I also think that in adversity there is always opportunity, and any state or local government wishing to benefit from having an innovative, well-paid work force can plant seeds now that can be harvested later for great benefit. It will take guts, but can be done…
Peter Kolchinsky, portfolio manager at RA Capital Management, a Boston-based healthcare-focused hedge fund
“For companies that have high burn rates relative to their recently reduced valuations, the question investors grapple with is whether the drugs and pending news these companies offer will be enough to overcome the downward pull of such high burn rates. If these companies can raise significant non-dilutive capital and reduce their burn by partnering with big pharma, then their metric become more favorable and allows investors to feel more comfortable owning these stocks for the longer run. If they can’t do a deal, then investors may sell on expectations of a pending dilutive financing or, failing that, bankruptcy.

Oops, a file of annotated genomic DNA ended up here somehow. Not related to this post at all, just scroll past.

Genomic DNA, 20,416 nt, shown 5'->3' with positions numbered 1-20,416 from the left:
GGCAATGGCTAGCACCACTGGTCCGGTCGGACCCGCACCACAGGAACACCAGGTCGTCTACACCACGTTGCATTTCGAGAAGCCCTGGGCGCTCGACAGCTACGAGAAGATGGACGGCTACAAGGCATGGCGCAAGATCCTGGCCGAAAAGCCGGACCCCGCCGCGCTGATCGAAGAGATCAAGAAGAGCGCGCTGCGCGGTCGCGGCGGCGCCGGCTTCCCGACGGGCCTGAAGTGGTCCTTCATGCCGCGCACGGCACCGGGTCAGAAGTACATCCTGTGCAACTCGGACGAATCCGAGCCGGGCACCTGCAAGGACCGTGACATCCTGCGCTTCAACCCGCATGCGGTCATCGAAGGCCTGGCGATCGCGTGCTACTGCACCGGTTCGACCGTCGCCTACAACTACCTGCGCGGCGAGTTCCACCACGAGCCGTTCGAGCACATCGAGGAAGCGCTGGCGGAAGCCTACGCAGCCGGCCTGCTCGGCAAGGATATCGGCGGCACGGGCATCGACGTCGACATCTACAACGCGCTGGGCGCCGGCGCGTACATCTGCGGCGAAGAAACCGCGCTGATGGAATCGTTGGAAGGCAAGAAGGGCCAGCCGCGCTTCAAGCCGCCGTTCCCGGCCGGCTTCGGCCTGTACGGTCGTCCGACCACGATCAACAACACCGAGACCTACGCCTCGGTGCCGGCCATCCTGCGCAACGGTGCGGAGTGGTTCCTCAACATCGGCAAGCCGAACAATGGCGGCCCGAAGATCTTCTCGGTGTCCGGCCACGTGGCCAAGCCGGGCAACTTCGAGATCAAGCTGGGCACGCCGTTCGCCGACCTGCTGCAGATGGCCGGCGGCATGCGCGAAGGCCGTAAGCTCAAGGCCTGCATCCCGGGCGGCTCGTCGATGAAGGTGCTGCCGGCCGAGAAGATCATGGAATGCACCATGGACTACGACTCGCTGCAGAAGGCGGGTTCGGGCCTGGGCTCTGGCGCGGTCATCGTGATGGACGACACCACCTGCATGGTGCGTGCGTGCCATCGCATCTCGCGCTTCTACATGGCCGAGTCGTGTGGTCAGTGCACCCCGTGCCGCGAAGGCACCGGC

Our strategy is to identify companies whose business models are not impaired by the current markets. These include companies that have plenty of cash or at least have low enough burn that any financing won’t be very dilutive. They also must have products that investors recognize as highly differentiated and non-discretionary. For example, Sequenom (NASDAQ: SQNM) has over three years of cash at their current burn rate, which is only 5 percent of their market cap, and will be profitable by the end of 2009 shortly after they launch their non-invasive Down Syndrome test.”
“Some companies have clearly indicated a willingness to cut their costs as aggressively as needed to reach value inflection points without having to do a dilutive financing. If these companies can afford to make deep cuts without impairing the value of their development-stage products, they may be able to improve their risk metrics (i.e. reduce their burn-to-cap ratio) while still offering investors a reason to invest. A good example is Curis (NASDAQ: CRIS), which gets an attractive royalty on Genentech’s hedgehog antagonist cancer drug and is willing to cut costs as much as it will take to allow its shareholders to benefit from the cancer drug’s launch without threat of a financing in bad markets. So if you are a Curis shareholder and have bet on the hedgehog antagonist, then you will see that bet play out. In these markets, companies that can’t offer investors a major value inflection point such as Phase 3 trial results or the launch of a drug before the next dilutive financing will have a very hard time maintaining their share price or raising capital.”